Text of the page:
The number of exploit attacks against known vulnerabilities continues to increase. The target is to install malware into the targeted system and to gain benefits for the criminals behind the attack.
According to F-Secure Threat Report H1/2013, the majority of Top 10 detections from the last six months involved exploits. Java is the most popular entry point and therefore, disallowing Java plug-ins might make sense. Java vulnerabilities have allowed attackers to use even classic forms of attack, known for about ten years already.
The table clearly shows that the users do not seem to understand the importance of security patches since exploits can target vulnerabilities that have had a patch for over 5 years!
On the other hand, exploit kits find their way to the market unbelievably fast – the F-Secure Threat report tells: “Java vulnerability CVE-2013-2423; a Metasploit module targeting this was first published on April 20th, and a day later we noticed in-the-wild attacks against it had already gotten underway by the CrimeBoss exploit kit”.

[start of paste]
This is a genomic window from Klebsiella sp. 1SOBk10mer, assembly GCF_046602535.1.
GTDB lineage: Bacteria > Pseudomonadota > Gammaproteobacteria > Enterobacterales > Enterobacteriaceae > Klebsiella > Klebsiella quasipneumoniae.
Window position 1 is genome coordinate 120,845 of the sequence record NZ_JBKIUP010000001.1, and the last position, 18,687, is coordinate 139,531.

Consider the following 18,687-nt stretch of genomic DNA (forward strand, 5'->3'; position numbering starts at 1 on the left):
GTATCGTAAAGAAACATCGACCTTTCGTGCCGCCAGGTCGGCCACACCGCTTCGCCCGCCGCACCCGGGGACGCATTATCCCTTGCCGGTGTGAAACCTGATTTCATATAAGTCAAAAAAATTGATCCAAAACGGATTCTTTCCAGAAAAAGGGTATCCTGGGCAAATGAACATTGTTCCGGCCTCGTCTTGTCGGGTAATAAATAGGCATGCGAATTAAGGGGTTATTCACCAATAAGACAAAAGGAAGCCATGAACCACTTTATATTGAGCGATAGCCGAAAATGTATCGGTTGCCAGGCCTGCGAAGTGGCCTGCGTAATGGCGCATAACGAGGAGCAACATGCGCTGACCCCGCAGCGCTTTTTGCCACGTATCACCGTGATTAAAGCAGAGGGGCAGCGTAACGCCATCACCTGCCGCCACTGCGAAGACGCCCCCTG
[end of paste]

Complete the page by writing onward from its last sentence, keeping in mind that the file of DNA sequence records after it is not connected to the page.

Why is it so hard to keep pace with the critical security updates then?
First, the number of patches releases is huge. For example, Microsoft alone recently published 13 patches against 47 bugs in its Patch Tuesday security update. Add to that the Java updates, Adobe updates, and all the rest of the products, and the number of necessary updates in a business environment can be devastating. Second – would the IT administrator always know which software is installed on which machine?
F-Secure Software Updater, an automated patch management tool integrated in the security clients, can help manage the huge task of keeping on top of the critical security updates. It follows the philosophy: find it, fix it, and forget it.